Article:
The cost of purchasing phones and data was also reported as a barrier to access across a range of cultural groups and ages [38,42,44,47,52,55,56,59], although 6% (2/34) of the studies identified that this could be partly outweighed by using public internet services such as those available in community libraries [40,52]. For American Indian individuals, lack of internet on reservations was also highlighted [40], and for Aboriginal Australians, DHTs were thought to be not always appropriate for people living in remote communities [56]. The cost savings associated with DHTs were seen as facilitators across most cultural groups, including fewer health care costs and less need for travel [20,32,35,38,39,44,45,47,60,62,64]. Other accessibility-related barriers reported across various cultural groups included limited user-friendly technology for older people [38,42,56] and the use of small screens or text [34,39,47]. Gender-related factors were also noted, such as domestic priorities for Asian Indian women [43] and inequities in access to technology for women refugees [44]. A total of 9% (3/34) of the studies on participants across a wide age range identified that mobile apps were more accessible than websites because of convenience and the fact that they use their phones “all day, every day” [39,50,54]. In total, 6% (2/34) of the studies noted that digital technologies could improve access to limited resources (eg, first-language therapists) [44], including for rural populations [49].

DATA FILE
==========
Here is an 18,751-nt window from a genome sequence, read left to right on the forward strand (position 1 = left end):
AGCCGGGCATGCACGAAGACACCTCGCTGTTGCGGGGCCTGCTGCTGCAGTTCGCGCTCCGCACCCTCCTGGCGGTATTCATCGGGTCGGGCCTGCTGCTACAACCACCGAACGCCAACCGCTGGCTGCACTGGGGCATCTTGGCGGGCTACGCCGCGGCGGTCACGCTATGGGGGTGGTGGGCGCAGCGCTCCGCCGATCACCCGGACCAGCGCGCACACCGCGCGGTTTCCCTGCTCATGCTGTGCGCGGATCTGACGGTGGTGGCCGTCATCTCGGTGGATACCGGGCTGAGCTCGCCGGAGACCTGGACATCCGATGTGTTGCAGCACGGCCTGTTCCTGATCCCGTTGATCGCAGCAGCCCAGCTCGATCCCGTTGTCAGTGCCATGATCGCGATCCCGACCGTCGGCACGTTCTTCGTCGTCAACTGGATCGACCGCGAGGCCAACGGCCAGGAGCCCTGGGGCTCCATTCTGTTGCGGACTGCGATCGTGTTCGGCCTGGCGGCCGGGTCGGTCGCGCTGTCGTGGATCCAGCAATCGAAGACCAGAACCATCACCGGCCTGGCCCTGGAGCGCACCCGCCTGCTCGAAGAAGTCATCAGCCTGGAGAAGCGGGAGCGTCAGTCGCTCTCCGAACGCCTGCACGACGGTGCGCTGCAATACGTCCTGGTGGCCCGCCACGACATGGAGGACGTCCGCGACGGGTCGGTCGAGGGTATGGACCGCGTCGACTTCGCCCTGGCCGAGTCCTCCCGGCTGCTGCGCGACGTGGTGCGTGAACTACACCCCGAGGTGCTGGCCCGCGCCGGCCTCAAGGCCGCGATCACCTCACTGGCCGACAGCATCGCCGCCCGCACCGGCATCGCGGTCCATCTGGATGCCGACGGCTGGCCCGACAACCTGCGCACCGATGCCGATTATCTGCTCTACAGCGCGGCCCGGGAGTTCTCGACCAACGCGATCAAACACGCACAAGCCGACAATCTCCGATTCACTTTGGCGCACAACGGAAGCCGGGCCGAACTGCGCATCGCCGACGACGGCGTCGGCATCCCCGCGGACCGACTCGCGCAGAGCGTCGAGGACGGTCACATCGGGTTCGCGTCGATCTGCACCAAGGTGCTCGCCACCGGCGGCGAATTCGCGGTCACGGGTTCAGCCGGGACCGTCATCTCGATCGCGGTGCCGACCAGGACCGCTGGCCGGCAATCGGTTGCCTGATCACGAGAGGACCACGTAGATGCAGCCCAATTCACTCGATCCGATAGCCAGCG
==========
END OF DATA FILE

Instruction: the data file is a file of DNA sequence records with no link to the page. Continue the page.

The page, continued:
Interaction With Digital Systems

Some participants identified that talking with a computer was easier than talking to a person face to face, reporting that apps or computers are not judgmental. These studies were conducted with Aboriginal and Torres Strait Islanders [56], Mäori and Pacific Islanders [52], refugees [33], and South American migrant communities [54]. All these studies discussed user perspectives on mental health interventions. There were no reported barriers for this descriptive theme.

Design Components